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25 February 2000

Our current howler (part I): They’ll have fun fun fun

Synopsis: Pundits “laugh and laugh” on John McCain’s bus. But one scribe said he wouldn’t go near it.

Hillary—No Happy Warrior
Richard Cohen, The Washington Post, 2/8/00

John McCain: Happy Warrior
William Greider, Rolling Stone, 10/28/99

Rebel With a Cause
Maureen Dowd, The New York Times, 2/2/00

McCain Seeks Favor as Happy Warrior
David Von Drehle, The Washington Post, 1/31/00

Commentary by Lars-Erik Nelson
Washington Journal, C-SPAN, 2/14/00

Flawed Hero
Joe Klein, The New Yorker, 1/17/00

Confidence Restored, McCain Trumpets His Conservatism and Reaches Out
David Barstow, The New York Times, 2/24/00

Richard Cohen finally took the ride that all of CelebCorps was talking about. Later, still excited from all the straight talk, the pundit described his experience:

COHEN: Oddly enough, in all the analysis I've read of McCain's unanticipated success, the word "fun" is never mentioned. But the man is having fun. A trip on his bus is, well, a trip. You laugh and laugh—at least I do—and when, once, I asked him why in the world he would talk to the press hour after hour, totally on-the-record, he said it was "fun." He was having fun.

Welcome to the Fantasy Camp of Election 2000 press coverage. Middle-aged pundits clamber on McCain's bus, and he rides them around, with free doughnuts. He even says how much fun it is to be able to talk with all of the scribes. Sometimes, he takes the flattery further. We reported this back in December (see THE DAILY HOWLER, 12/15/99):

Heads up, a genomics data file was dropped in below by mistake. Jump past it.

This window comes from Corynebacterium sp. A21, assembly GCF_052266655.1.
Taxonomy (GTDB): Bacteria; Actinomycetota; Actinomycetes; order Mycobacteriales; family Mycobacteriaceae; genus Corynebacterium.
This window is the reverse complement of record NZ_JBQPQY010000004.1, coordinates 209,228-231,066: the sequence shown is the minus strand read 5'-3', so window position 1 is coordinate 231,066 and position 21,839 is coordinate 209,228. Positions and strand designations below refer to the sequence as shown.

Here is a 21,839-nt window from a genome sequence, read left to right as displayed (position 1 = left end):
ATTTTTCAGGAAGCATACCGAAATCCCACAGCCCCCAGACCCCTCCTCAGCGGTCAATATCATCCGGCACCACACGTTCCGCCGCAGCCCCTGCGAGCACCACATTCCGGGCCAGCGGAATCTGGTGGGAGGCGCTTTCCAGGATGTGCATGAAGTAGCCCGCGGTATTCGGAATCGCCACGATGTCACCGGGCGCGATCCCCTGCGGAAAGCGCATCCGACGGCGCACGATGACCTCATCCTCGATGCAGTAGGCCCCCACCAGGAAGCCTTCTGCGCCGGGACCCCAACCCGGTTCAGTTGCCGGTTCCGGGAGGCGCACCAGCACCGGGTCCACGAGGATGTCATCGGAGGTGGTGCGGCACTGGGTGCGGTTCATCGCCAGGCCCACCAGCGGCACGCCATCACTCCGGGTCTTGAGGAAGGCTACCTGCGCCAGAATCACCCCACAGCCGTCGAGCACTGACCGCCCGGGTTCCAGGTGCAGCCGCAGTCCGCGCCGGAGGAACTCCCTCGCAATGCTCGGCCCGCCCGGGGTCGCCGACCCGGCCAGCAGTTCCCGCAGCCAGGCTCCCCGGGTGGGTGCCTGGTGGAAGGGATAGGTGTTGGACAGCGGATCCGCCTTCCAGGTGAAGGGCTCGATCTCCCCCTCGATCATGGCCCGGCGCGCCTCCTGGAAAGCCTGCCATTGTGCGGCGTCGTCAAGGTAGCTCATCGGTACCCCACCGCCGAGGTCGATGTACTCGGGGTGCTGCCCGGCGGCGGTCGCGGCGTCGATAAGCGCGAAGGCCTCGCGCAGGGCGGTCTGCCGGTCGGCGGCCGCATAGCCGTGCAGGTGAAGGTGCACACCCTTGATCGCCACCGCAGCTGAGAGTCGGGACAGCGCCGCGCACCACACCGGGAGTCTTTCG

WILLIAM GREIDER: [C]andidate McCain's greatest asset is the friendly press...McCain returns the affection. He likes to be around reporters as much as other conservatives loathe them. "Most reporters are smart people," he explains. "I enjoy the exchanges."

Most reporters are smart people? When we first read that, we knew right away—this guy will say anything to win!

At any rate, we were surprised to learn from Cohen's piece that he hadn't seen anyone mention the fun. In fact, almost every profile of the Straight Talk Express explains how much fun it all is. Back in October, there was Greider: "In other words, [McCain]'s having fun." More recently, Maureen Dowd went on the tour, and came back with a joke to retell:

DOWD: He reminisced about an exotic dancer he had once dated. "Marie, the Flame Thrower of Florida," he said. Asked what she was like, he replied, "She was pretty volatile," and then slapped his knee and laughed, "Har, har, har!"

Maybe you just had to be there.

Anyway, how "odd" was it that Cohen didn't know that other profiles had stressed all the fun? Pretty odd, because David Von Drehle had profiled the fun one week earlier, right in Cohen's own paper. We'll have to admit, we cringed a bit as Von Drehle described the "bull session:"

VON DREHLE: Now a Happy Warrior is plying the roads of New Hampshire in a big white bus that rings with laughter...The rolling bull session has become the must-see show of the presidential campaign. In recent days, senior brass from the Wall Street Journal, ABC News and the New York Times have all scored tickets for the primo seat: an easy chair beside McCain.